FACING UP TO THE CHALLENGE

The East Coast has proved something of a ‘poisoned chalice’ to franchisees in the past, but Stagecoach/Virgin are determined to make a success of it despite open access threats and jitters caused by the recent ‘Brexit’ vote. Nick Pigott meets managing director David Horne to find out how the operator intends to meet the challenges.

EYEBROWS were raised in some sections of the railway world in 2014 when the East Coast franchise was awarded to the operators of the rival West Coast route.

On April 26, a Virgin Trains East Coast set, led by power car No. 43206, climbs to Dalgety summit, just west of Aberdour, with the 07.52 Aberdeen-King’s Cross train. IAN LOTHIAN (INSET): The nameplate of Class 91 No. 91101.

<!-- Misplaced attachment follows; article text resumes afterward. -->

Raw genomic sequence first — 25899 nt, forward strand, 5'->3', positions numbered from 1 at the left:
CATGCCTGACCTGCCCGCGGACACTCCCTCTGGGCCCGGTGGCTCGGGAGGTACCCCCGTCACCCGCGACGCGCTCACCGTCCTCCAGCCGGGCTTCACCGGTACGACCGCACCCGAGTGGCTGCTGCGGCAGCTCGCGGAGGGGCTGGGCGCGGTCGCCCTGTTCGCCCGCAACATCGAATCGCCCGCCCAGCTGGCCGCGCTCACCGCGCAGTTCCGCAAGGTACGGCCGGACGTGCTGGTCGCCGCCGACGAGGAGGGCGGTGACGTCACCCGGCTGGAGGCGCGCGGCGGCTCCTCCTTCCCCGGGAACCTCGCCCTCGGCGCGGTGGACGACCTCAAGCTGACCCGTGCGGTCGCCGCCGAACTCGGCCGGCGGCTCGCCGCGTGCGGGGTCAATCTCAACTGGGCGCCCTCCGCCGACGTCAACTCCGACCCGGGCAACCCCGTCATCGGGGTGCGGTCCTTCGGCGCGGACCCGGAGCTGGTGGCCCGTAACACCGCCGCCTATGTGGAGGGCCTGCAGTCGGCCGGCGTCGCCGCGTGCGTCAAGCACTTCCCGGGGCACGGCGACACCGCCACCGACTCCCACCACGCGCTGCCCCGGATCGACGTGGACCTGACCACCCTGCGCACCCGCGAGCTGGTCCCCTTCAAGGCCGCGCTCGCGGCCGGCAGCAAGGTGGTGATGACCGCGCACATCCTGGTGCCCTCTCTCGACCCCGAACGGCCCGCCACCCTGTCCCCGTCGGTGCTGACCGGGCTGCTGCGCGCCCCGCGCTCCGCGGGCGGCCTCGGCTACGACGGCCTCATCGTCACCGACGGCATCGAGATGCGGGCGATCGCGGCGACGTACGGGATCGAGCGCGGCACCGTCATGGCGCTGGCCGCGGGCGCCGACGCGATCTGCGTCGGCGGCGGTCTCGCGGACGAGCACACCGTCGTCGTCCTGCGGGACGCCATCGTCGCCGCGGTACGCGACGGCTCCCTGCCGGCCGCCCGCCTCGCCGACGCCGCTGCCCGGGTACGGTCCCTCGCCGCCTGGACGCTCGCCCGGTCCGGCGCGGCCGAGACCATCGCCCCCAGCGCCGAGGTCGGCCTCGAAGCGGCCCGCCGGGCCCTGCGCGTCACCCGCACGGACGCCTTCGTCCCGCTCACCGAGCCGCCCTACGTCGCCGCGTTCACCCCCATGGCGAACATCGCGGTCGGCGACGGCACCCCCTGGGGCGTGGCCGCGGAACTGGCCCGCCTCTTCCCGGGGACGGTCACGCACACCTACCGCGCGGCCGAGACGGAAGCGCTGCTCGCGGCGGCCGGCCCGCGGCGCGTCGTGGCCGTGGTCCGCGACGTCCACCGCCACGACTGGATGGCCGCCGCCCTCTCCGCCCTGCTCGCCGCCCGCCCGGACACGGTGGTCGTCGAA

On April 26, a Virgin Trains East Coast set, led by power car No. 43206, climbs to Dalgety summit, just west of Aberdour, with the 07.52 Aberdeen-King’s Cross train. IAN LOTHIAN

‘Surely Britain’s two Anglo-Scottish lines should be in healthy competition with one another’? was the question on many lips as it became clear that the fastest trains on both sides of the country would soon be wearing Virgin Trains branding.

The situation, of course, wasn’t as straightforward as it appeared. Sir Richard Branson’s Virgin Rail Group owns 51% of the West Coast franchise, with partner Stagecoach, run by Sir Brian Souter, possessing the other 49%. However, on the East Coast, the two consortium members switched roles, with Stagecoach being by far the most dominant partner, with 90%.

Read more in the August issue of The RM

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